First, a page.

TOMS RIVER — Many markets have struggled since the housing bubble burst about 2006. But Ocean County has consistently ranked near the top in the state in foreclosures over the past few years.
On Saturday, U.S. Rep. Jon Runyan, R-3rd, held a housing expo at Ocean County College to help give the county’s residents a better understanding of the foreclosure process.
According to state Division of Banking and Insurance data, Ocean County has ranked in the top five in reported residential foreclosures — out of the state’s 21 counties — in every quarter since the midpoint of 2009.
There were 251 reported foreclosures in Ocean County during the first quarter of 2012, which is the county’s highest total since 2010. This was the second-highest total in the state behind Bergen and Essex counties, which both led the state with 290 foreclosures in the quarter.
Runyan said Saturday’s event was the first such expo he has held in Ocean County and only the second since taking office in 2011. Earlier this year, he held a similar expo in his home county of Burlington, where there were 176 foreclosures last quarter.
“I think one of the biggest problems with the government is people don’t know where to go to ask questions, and they end up getting frustrated when they do call for help because they end up getting the runaround,” Runyan said. “With the obvious issues people are presently facing and the foreclosure atmosphere, we wanted to do something similar to the jobs expos we hold for veterans to get everybody in the same room.”
JoAnne Iveson bought her Barnegat Township home seven years ago.
“Yep, right before the bubble went boom,” said Iveson, 47. “Now we’re quite under water.”
Iveson said the home she bought for $320,000 was valued at $240,000 during a recent market analysis, and that she has been unsuccessful at getting her mortgage lender to reduce the 6.75 percent interest rate on her home loan.
“I came here today because I’m trying to keep my current house. I’ve been told ‘no’ over the phone, but I’m hoping that I’ll have more luck here,” said Iveson, while waiting to meet with representatives from Wells Fargo. “So far everyone has been very helpful and cordial.”
Runyan said he hoped the expo would be as helpful to first-time homebuyers as it could be for people trying to keep their homes, thanks to the high number of financial experts and government agencies in attendance.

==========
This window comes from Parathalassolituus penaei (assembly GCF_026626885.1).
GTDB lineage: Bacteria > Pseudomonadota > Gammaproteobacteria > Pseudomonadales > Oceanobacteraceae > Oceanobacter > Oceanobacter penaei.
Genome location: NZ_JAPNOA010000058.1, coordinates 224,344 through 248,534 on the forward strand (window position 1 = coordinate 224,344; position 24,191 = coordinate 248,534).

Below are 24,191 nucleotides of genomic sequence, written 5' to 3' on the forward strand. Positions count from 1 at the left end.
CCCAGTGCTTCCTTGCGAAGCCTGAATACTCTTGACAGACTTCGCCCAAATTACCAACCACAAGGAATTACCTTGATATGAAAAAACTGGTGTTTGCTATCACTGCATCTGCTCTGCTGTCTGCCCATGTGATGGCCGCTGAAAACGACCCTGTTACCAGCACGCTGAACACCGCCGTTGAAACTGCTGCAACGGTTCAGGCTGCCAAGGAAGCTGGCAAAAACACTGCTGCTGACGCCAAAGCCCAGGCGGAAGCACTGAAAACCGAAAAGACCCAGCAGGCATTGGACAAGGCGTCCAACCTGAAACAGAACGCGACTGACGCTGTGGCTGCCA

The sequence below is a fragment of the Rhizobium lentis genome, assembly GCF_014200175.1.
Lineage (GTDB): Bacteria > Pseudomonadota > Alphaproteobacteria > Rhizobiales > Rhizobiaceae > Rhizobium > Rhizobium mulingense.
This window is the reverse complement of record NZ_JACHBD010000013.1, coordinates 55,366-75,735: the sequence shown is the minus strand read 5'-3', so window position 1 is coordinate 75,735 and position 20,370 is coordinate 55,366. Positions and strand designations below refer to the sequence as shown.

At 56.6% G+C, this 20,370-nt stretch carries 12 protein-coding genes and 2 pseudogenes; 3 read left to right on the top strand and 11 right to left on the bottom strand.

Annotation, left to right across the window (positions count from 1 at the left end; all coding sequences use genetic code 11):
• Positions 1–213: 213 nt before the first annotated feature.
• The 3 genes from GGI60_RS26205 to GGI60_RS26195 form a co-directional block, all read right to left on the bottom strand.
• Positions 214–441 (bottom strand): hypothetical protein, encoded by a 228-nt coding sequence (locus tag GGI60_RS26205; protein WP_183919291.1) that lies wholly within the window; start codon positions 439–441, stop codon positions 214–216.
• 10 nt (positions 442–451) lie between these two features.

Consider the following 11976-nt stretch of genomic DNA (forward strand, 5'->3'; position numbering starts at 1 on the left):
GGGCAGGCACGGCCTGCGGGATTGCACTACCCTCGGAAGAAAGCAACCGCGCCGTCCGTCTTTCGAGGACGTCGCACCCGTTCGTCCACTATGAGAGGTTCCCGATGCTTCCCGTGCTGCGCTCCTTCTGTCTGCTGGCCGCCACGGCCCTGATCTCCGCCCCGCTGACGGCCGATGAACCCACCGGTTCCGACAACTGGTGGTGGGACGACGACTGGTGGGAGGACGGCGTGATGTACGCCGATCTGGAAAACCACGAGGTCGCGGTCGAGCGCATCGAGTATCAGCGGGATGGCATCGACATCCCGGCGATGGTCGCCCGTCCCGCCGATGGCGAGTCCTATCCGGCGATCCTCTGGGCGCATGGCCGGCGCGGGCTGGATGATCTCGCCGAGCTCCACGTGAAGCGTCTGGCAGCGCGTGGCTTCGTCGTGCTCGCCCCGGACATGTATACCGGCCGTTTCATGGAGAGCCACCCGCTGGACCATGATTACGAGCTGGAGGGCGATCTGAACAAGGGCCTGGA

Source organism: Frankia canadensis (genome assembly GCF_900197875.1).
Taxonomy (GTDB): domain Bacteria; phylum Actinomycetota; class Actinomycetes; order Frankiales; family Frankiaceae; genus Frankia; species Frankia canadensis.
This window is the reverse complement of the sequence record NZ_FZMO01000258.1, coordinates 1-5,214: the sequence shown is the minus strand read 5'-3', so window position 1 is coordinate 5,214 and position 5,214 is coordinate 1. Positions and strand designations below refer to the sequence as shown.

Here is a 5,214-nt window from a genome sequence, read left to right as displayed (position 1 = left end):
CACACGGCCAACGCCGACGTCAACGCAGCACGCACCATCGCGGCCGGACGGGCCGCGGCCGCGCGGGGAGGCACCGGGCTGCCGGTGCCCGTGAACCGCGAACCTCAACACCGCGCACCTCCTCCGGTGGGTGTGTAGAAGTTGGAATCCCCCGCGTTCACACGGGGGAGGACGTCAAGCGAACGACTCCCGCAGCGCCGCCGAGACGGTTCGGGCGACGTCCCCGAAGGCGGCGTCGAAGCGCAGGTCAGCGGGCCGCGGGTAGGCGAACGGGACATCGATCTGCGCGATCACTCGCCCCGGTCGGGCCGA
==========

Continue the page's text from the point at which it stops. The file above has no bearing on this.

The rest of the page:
Barnegat Township residents Aquiles and Denise Valdes were not struggling with their mortgage payments like many of the others who attended the expo, but they still made the trip in hopes of lowering their interest rates.
“If you look at the interest rates, they’re so low right now. We wanted to see if there was anything we could do to get ours lowered,” said Aquiles Valdes, 58. “But we know that there are a lot of people here who are struggling, so it’s a good thing the congressman decided to hold this to try to help them out.”
Runyan blamed the county’s high rate of foreclosures on a few factors, including the overall economy, the county’s high population — it ranked sixth in population in the 2010 census — and a decline in tourism revenue to Ocean County businesses. The county’s tourism revenue has actually steadily increased over the past few years, according to county officials, from about $3.1 billion in 2009 to $3.4 billion in 2010 and then nearly $4 billion in 2011.
More than 21 percent of the county’s residents are over the age of 65 — the second-highest percentage in the state behind Cape May County’s 22 percent — but Runyan said that had little to do with its foreclosure problems.
“There are a lot of unfortunate scenarios that are playing into the situation right now,” he said. “But I think because they’re on a fixed income, seniors generally don’t overextend themselves.”
But Bayville resident Morris Bartholomew said foreclosure was not always the result of people’s overextending themselves.
“My wife and I both live off our Social Security and disability payments, but they didn’t go up for years — until this year — while the cost for everything else skyrocketed,” said Bartholomew, 55. “There’s no way we can keep paying our bills if they keep going up and our income keeps staying the same.”
Last month, Bartholomew was notified that the foreclosure process had begun on his home.
“I’m trying to keep my home, that’s why I’m here,” he said after talking to representatives from the Ocean County Office of Senior Services. “If the people I came to talk to can’t help me, maybe someone else here can.”
But it will take more than holding expos to improve the county’s housing market, Runyan said. “Obviously it’s going to take a turn in the economy for things to change,” he said.
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